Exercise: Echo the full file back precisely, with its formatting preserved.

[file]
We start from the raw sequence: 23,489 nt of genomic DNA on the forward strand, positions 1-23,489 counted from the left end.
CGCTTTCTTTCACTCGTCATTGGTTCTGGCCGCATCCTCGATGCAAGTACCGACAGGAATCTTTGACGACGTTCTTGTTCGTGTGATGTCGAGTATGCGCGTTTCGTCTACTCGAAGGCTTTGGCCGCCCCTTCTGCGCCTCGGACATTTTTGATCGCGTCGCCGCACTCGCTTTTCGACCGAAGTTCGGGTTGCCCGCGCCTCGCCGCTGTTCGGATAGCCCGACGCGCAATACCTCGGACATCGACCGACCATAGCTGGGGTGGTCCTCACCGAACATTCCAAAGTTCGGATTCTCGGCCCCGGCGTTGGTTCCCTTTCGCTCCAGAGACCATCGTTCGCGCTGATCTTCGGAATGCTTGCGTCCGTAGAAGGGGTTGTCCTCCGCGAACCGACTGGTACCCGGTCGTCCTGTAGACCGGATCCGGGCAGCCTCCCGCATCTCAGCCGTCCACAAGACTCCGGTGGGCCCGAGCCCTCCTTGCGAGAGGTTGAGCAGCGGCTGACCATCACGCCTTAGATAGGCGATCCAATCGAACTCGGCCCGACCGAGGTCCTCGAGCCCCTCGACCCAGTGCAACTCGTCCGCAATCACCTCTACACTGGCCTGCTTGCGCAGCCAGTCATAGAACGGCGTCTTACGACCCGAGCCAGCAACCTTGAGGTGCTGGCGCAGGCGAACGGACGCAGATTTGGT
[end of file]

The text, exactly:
We start from the raw sequence: 23,489 nt of genomic DNA on the forward strand, positions 1-23,489 counted from the left end.
CGCTTTCTTTCACTCGTCATTGGTTCTGGCCGCATCCTCGATGCAAGTACCGACAGGAATCTTTGACGACGTTCTTGTTCGTGTGATGTCGAGTATGCGCGTTTCGTCTACTCGAAGGCTTTGGCCGCCCCTTCTGCGCCTCGGACATTTTTGATCGCGTCGCCGCACTCGCTTTTCGACCGAAGTTCGGGTTGCCCGCGCCTCGCCGCTGTTCGGATAGCCCGACGCGCAATACCTCGGACATCGACCGACCATAGCTGGGGTGGTCCTCACCGAACATTCCAAAGTTCGGATTCTCGGCCCCGGCGTTGGTTCCCTTTCGCTCCAGAGACCATCGTTCGCGCTGATCTTCGGAATGCTTGCGTCCGTAGAAGGGGTTGTCCTCCGCGAACCGACTGGTACCCGGTCGTCCTGTAGACCGGATCCGGGCAGCCTCCCGCATCTCAGCCGTCCACAAGACTCCGGTGGGCCCGAGCCCTCCTTGCGAGAGGTTGAGCAGCGGCTGACCATCACGCCTTAGATAGGCGATCCAATCGAACTCGGCCCGACCGAGGTCCTCGAGCCCCTCGACCCAGTGCAACTCGTCCGCAATCACCTCTACACTGGCCTGCTTGCGCAGCCAGTCATAGAACGGCGTCTTACGACCCGAGCCAGCAACCTTGAGGTGCTGGCGCAGGCGAACGGACGCAGATTTGGT